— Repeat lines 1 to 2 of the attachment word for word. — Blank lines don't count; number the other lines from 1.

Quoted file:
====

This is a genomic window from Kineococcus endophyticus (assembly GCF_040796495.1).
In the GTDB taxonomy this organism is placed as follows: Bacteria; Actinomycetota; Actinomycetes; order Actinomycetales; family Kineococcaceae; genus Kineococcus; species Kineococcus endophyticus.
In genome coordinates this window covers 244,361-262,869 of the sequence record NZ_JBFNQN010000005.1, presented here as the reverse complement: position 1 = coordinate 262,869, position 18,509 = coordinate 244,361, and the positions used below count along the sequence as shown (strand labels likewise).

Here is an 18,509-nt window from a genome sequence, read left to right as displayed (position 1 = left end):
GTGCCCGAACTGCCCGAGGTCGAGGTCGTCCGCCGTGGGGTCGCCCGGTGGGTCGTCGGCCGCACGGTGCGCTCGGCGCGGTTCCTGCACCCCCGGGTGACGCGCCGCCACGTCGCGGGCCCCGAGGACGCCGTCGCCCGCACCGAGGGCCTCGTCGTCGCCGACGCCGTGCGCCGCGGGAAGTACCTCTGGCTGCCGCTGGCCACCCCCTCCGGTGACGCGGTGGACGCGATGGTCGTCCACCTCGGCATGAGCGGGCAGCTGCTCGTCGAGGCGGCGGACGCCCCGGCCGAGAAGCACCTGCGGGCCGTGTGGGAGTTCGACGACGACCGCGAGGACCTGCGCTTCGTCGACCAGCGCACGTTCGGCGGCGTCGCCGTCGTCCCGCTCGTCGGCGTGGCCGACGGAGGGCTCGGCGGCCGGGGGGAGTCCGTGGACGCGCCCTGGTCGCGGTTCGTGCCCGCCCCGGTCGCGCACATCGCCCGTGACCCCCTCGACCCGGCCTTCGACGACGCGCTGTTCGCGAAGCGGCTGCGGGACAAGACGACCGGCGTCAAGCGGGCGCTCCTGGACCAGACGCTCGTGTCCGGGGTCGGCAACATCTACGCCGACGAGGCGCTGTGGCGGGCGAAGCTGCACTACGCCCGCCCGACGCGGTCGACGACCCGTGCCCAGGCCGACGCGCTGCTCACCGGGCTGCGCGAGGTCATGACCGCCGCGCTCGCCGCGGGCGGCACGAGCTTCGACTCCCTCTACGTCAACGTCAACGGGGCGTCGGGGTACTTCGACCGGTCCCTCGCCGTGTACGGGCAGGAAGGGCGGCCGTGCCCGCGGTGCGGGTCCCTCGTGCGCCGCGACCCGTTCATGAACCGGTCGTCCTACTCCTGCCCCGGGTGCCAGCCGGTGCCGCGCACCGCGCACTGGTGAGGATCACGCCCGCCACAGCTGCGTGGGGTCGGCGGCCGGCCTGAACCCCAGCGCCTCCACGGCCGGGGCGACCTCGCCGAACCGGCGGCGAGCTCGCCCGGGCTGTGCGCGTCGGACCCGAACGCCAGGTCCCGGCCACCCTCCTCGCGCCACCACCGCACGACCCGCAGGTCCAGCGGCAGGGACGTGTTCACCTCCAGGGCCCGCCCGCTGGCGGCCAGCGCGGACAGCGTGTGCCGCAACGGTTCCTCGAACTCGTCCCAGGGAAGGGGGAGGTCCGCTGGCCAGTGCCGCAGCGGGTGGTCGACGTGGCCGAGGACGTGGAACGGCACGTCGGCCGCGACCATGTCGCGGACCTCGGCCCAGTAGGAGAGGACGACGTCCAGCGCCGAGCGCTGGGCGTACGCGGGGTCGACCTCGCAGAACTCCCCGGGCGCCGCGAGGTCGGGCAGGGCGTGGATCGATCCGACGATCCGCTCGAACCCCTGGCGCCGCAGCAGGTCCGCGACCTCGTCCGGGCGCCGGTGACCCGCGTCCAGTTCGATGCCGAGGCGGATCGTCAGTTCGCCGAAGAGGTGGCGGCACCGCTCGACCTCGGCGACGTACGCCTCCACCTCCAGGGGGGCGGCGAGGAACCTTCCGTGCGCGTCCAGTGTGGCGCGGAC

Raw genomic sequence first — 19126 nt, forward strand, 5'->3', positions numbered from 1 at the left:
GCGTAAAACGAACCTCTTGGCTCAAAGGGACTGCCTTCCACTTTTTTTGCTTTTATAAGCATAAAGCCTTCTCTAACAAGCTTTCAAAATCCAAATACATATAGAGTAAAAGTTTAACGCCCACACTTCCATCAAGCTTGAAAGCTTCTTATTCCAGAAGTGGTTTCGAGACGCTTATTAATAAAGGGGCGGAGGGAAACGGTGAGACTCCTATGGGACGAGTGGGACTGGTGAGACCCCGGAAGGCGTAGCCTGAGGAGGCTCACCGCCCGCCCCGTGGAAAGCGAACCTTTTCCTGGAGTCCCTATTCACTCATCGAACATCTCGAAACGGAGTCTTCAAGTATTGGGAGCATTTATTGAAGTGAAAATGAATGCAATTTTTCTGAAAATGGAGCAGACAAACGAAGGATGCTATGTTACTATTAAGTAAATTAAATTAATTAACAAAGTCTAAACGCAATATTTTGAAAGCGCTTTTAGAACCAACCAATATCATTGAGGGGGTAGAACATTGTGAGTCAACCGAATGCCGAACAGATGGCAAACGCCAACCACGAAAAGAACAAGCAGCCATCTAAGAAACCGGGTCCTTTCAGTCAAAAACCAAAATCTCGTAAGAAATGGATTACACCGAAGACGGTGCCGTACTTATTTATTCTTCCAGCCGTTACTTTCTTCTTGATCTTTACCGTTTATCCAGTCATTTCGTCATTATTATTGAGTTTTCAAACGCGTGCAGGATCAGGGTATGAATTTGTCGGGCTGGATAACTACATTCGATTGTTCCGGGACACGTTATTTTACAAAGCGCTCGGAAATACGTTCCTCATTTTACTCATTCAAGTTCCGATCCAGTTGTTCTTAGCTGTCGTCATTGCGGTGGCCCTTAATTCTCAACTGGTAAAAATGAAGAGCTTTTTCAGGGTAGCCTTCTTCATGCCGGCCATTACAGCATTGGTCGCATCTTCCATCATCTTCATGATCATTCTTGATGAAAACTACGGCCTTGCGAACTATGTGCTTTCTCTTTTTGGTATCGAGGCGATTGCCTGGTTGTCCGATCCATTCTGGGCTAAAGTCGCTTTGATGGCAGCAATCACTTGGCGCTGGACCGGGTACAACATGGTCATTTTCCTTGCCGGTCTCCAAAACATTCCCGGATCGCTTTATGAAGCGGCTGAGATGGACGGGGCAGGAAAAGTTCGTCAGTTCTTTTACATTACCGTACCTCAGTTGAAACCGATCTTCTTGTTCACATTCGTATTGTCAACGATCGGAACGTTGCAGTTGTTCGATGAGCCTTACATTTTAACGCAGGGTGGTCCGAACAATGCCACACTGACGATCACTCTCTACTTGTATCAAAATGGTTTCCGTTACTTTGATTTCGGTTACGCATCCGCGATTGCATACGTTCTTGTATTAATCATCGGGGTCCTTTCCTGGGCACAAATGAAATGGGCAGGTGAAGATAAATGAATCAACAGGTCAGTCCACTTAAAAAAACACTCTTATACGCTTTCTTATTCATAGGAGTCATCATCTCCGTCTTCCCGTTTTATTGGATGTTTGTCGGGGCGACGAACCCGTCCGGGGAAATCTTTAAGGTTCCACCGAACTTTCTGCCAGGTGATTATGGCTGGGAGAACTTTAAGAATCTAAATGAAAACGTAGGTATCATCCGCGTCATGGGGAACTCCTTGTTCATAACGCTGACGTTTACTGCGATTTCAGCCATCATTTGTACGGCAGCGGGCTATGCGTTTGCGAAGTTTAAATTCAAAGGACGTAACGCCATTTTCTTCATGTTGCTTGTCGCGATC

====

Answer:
This is a genomic window from Kineococcus endophyticus (assembly GCF_040796495.1).
In the GTDB taxonomy this organism is placed as follows: Bacteria; Actinomycetota; Actinomycetes; order Actinomycetales; family Kineococcaceae; genus Kineococcus; species Kineococcus endophyticus.